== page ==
19 Dec 2023
CEPI to provide up to US $1.46 million to Akagera Medicines to advance innovative lipid nanoparticles and modified mRNA for the development of a multivalent influenza vaccine.
Technology could reduce reactogenicity of and improve access to mRNA vaccines, with potential applications to other future emerging infectious disease outbreaks.
Dec 19, 2023; OSLO, NORWAY; KIGALI, RWANDA, BOSTON, USA: At a press conference in Kigali, Rwanda, the Coalition for Epidemic Preparedness Innovations (CEPI) and the Rwandan-US Akagera Medicines today announced a partnership which aims to improve existing mRNA technology by reducing reactogenicity and improving equitable access to mRNA vaccine doses, for example by removing the need for frozen storage. CEPI will initially provide up to USD 1.46 million to demonstrate the pre-clinical proof of concept of Akagera Medicine’s innovative lipid nanoparticles (LNPs) and modified mRNA for the development of a multivalent influenza vaccine. The outcomes of this partnership could better prepare the world for future epidemic and pandemic threats, including an as-of-yet unidentified pathogen known as Disease X, in alignment with the 100 Days Mission.
The 100 Days Mission is an ambitious goal spearheaded by CEPI, and embraced by leaders of the G7 and G20, that aims to accelerate vaccine development to around 100 days from virus identification, potentially stopping a future outbreak in its tracks.
Advances in mRNA vaccine technology have been critical to the global response to COVID-19, saving millions of lives. Still, the reactogenicity of mRNA vaccines—that is, the side effects or reactions post-vaccination—is a challenge. Although such reactions are generally mild and short-lived and an indicator that the body is responding to a vaccine and building protection, these reactions may contribute to vaccine hesitancy.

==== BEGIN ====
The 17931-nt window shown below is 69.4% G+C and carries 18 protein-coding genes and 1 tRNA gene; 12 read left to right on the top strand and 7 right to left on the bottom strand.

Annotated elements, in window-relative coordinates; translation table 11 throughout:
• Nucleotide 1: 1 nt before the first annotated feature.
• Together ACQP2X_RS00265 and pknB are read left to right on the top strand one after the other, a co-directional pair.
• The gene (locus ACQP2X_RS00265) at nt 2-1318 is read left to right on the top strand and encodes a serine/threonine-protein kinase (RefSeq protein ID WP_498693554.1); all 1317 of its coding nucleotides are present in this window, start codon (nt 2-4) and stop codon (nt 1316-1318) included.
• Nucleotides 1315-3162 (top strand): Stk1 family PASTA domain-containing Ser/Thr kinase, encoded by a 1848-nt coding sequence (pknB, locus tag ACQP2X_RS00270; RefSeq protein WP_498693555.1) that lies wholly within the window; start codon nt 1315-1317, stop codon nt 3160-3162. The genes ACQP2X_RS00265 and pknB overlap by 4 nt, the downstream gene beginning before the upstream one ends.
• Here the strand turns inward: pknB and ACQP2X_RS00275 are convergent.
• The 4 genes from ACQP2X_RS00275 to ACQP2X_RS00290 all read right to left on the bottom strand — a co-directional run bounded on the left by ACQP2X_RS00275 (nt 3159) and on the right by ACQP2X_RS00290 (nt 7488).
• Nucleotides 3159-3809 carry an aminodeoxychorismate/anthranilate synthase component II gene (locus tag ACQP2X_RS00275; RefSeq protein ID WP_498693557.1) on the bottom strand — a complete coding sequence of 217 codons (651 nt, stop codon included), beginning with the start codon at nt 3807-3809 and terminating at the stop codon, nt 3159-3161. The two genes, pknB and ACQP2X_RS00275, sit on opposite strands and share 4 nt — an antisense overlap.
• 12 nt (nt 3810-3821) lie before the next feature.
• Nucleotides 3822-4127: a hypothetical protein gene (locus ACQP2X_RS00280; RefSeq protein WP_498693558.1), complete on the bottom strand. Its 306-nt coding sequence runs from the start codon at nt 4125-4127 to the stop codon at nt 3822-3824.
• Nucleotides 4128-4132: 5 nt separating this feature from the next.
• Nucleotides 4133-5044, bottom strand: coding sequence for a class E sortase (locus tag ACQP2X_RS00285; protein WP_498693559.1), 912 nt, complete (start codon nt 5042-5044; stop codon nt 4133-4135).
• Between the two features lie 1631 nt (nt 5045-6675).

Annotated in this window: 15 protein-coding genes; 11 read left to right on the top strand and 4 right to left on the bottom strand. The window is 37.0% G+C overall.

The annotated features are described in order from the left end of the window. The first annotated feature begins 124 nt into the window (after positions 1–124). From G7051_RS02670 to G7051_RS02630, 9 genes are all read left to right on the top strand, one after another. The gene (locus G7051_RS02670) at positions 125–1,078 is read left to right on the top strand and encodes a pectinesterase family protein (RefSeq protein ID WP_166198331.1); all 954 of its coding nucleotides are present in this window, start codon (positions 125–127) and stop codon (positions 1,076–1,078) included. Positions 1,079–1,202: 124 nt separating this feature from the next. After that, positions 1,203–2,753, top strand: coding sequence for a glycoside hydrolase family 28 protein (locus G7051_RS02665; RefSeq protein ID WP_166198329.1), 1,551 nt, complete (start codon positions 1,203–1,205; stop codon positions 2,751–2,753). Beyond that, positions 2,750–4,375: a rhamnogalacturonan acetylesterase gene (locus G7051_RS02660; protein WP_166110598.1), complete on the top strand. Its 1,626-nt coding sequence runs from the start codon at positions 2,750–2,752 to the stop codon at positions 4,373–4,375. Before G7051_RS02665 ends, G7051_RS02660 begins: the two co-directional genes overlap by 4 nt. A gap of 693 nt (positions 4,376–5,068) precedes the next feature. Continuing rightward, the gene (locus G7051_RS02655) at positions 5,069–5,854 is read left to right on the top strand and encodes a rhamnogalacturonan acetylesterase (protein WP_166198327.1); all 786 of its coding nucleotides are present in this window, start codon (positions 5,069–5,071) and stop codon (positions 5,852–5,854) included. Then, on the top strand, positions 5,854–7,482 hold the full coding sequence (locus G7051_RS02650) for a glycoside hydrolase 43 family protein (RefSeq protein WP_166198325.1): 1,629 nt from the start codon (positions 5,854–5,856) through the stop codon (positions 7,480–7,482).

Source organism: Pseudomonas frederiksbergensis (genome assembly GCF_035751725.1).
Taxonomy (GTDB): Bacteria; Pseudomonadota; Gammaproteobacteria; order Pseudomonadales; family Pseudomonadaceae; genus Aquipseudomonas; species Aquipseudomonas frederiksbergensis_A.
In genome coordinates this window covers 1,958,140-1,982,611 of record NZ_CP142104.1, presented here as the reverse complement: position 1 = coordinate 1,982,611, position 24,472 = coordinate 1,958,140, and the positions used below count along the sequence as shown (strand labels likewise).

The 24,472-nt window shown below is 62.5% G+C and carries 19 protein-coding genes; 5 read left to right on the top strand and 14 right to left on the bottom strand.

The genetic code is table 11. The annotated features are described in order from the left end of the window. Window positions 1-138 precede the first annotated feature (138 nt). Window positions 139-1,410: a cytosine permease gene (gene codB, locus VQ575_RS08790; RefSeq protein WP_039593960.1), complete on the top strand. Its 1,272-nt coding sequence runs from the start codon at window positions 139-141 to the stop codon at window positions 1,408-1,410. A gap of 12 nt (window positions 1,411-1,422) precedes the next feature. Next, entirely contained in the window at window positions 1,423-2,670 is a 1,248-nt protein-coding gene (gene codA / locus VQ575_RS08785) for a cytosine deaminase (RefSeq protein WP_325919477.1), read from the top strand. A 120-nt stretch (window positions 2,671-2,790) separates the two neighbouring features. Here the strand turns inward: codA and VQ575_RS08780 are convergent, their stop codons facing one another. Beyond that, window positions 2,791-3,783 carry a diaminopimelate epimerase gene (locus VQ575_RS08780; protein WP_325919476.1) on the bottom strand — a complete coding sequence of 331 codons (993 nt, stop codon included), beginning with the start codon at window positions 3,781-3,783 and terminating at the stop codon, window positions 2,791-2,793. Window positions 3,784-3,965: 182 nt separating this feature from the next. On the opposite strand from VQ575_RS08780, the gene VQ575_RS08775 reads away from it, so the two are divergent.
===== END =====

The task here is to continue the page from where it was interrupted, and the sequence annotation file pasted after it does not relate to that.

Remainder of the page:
Like many other mRNA vaccines, Akagera Medicine’s technology uses LNPs to encase and protect fragile mRNA molecules, but their innovative LNP formulation could optimise delivery of mRNA and reduce potential LNP-associated adverse events. The technology could also improve the stability of the mRNA-based vaccines, removing the need for frozen storage. This is particularly crucial in addressing access to mRNA vaccines in remote or low-resource settings, which may lack the infrastructure and technologies needed to support ultra-low cold-chain.
Akagera Medicine’s technology could offer additional potential benefits that would further bolster equitable vaccine access, including enhanced shelf life, reduced Cost of Goods, and a reduction in the required effective dose, which would extend the number of doses that could be produced.
Dr. Richard Hatchett, CEO of CEPI, said: “As we reflect on the critical role of mRNA vaccines in the battle against the COVID-19 pandemic, it’s evident that improvements are needed to make the technology more accessible, particularly for people living in low-resource settings. Our partnership with Rwandan-owned Akagera Medicines aims to release mRNA vaccines from the limits of frozen storage and minimize their side-effects, thereby creating an even more impactful and accessible defence against emerging infectious disease threats. Rwanda is a regional leader in health innovation and has made great progress in effectively translating such innovation to address public health challenges. I look forward to strengthening our partnerships with Rwanda’s burgeoning life-sciences sector.”
Dr. Daryl Drummond, PhD, Chief Science Officer at Akagera Medicines, said, “We founded Akagera Medicines to create medicines that lead to a world free of tuberculosis (TB), humankind’s greatest killer. This means improving efficacy, shortening the duration of treatment, optimizing drug/drug interaction, eliminating toxicity, and lowering the costs to patients and to society. We also intend to complete the development of our vaccine delivery system in 2025 that can be used for TB, Lassa fever, HIV, COVID, influenza and other infections. This delivery system, our patent-protected mRNA lipid nanoparticle, avoids intra-muscular reactions, passes through the lymph system, and targets and binds to the dendritic cells at the gateway of the immune system.”
Michael Fairbanks, Executive Chairman at Akagera Medicines, said “We are honoured to partner with CEPI, one of the global organizations most critical to fighting pandemics. CEPI helps companies to learn and overcome challenges in return for sharing that learning with other firms and multilateral organizations who are also dedicated to global healthcare equity.”